alexa Effects of Spearmint (/-Carvon) Oil and Methyl Salicylate Oil Emulsion on Anesthesia of Common Carp (Cyprinus carpio L., 1758) | Open Access Journals
ISSN: 2155-9546
Journal of Aquaculture Research & Development
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Effects of Spearmint (/-Carvon) Oil and Methyl Salicylate Oil Emulsion on Anesthesia of Common Carp (Cyprinus carpio L., 1758)

Zahra Roohi* and Mohammad Reza Imanpoor

Fishery Science, Department of Fishery and Environment, Gorgan University of Agriculture Science and Natural Resources, Gorgan, Iran

*Corresponding Author:
Zahra Roohi
Fishery Science
Department of Fishery and Environment
Gorgan University of Agriculture Science and Natural Resources
Gorgan, Iran
Tel: +989106071079
E-mail: [email protected]

Received Date: January 04, 2014; Accepted Date: January 29, 2014; Published Date: February 07, 2014

Citation: JRoohi Z, Imanpoor MR (2014) Effects of Spearmint (/-Carvon) Oil and Methyl Salicylate Oil Emulsion on Anesthesia of Common Carp (Cyprinus carpio L., 1758). J Aquac Res Development 5:221 doi: 10.4172/2155-9546.1000221

Copyright: © 2014 Roohi Z, et al. This is an open-access article distributed under the terms of the Creative Commons Attribution License, which permits unrestricted use, distribution, and reproduction in any medium, provided the original author and source are credited.

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Abstract

The aim of this study was to identify the times of anesthetic induction and recovery in common carp (Cyprinus carpio) with average body weights of 11.59 ± 1.23 g, at water temperatures of 23˚C that were exposed to the spearmint (/-Carvon) oil and methyl salicylate oil emulsion (CMSE). Common carp were placed in 1-L aquaria containing different concentrations of CMSE (263, 395, 526, 658 and 789 μI/L). The different treatments resulted in average induction and recovery times ranging from 80.33 ± 5.13d s to 305.67 ± 21.13 s and 87.67 ± 19.39 s to 194.33 ± 27.09 s, respectively. Induction and recovery time decreased significantly with increasing of the concentration of CMSE (P<0.05). Opercular rate firstly increased and then slowly decreased with increasing the concentration of anesthetic. Glucose levels were significantly affected by CMSE concentration (P<0.05). Lower levels of plasma glucose after anesthesia and recovery belong to treatment of 526 μI/L. A second experiment was conducted in which common carp were immersed in either 526 μI/L CMSE or 150 mg/L clove powder in order to compare them with each other. Induction was quicker in the CMSE group; however, recovery was quicker in the clove powder group. Also, lower levels of plasma glucose and opercular rate belong to CMSE. No mortality was observed in the study. Applications of CMSE in 526 μI/L level, seems to be suitable on anesthesia of common carp.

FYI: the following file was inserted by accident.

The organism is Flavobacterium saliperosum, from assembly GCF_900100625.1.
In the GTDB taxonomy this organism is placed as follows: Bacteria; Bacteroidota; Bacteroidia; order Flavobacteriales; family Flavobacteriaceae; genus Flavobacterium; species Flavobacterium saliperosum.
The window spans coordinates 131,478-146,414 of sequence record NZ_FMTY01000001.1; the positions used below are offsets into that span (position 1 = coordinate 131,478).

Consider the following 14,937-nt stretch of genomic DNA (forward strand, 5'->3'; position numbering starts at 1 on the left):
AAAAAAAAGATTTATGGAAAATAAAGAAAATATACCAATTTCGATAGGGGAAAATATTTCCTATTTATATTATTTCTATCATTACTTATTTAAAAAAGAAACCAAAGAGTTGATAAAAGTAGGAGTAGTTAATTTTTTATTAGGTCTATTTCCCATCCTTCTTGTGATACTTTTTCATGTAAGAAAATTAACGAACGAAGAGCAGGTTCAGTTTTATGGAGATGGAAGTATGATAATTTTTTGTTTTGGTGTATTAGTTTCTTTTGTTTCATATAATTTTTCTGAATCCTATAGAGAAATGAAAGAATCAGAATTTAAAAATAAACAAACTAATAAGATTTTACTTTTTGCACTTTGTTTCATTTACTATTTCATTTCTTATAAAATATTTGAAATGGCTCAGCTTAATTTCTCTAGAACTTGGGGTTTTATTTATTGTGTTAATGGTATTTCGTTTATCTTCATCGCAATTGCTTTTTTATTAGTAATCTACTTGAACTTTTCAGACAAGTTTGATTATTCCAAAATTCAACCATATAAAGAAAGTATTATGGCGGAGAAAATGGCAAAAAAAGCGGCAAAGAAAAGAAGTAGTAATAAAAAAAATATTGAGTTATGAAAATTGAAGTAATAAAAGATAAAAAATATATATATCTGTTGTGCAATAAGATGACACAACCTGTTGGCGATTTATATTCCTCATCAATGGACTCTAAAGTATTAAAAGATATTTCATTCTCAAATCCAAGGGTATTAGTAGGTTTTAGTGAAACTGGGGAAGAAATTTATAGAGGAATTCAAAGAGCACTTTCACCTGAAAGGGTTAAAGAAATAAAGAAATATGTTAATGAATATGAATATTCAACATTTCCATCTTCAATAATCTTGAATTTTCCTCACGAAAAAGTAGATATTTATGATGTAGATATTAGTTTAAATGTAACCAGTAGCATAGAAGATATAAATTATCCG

Keywords

Anesthesia; Induction time; Glucose; Spearmint; Common carp

Introduction

Fish used in farming or research are exposed to many situations that are stressful or painful to the animals, including handling [1], confinement, netting, weighing, vaccination, blood sampling [2,3], transport [4], and surgical procedures [5,6]. The stress response is an adaptive physiological function that responds to a perceived threat to homeostasis, which in the short term preserves the health and viability of the stressed individual [7]. However, when the stress is excessive in either intensity or duration, the stress response can result in undesirable consequences, such as illness and mortality [8,9]. The use of anesthetics and sedatives may be beneficial in fish transportation by reducing physical activity and fish stress during handling [10-12] and to reduce mortality when exposed to severe and repeated stressors [13]. Though anesthetics can be a valuable tool to ensure animal welfare during these events, these agents can also have unwanted side effects and should therefore be used with caution [14].

Choosing an anesthetic must be attributed to several characteristics including its efficacy, availability; cost-effectiveness; ease of use; nature of the study; and safety for the user including fish, humans and the environment [15-17].

To minimize the effects of stress on fish, investigators worldwide have begun to examine the use of natural products with anesthetic properties. Examinations of chinook salmon (Oncorhynchus tshawytscha), rainbow trout (Oncorhynchus mykiss), common carp (Cyprinus carpio) and persian sturgeon (Acipenser persicus) anesthetized with clove oil [6,15,18,19] and silver catfish (Rhamdia quelen) anesthetized with essential oil (EO) of Lippia alba [20,21], Ocimum gratissimum [22], Aloysia triphylla [23], and Hesperozygis ringens [24] have led to the development of anesthesia protocols in which products extracted from natural sources were employed with efficacy to treat fish.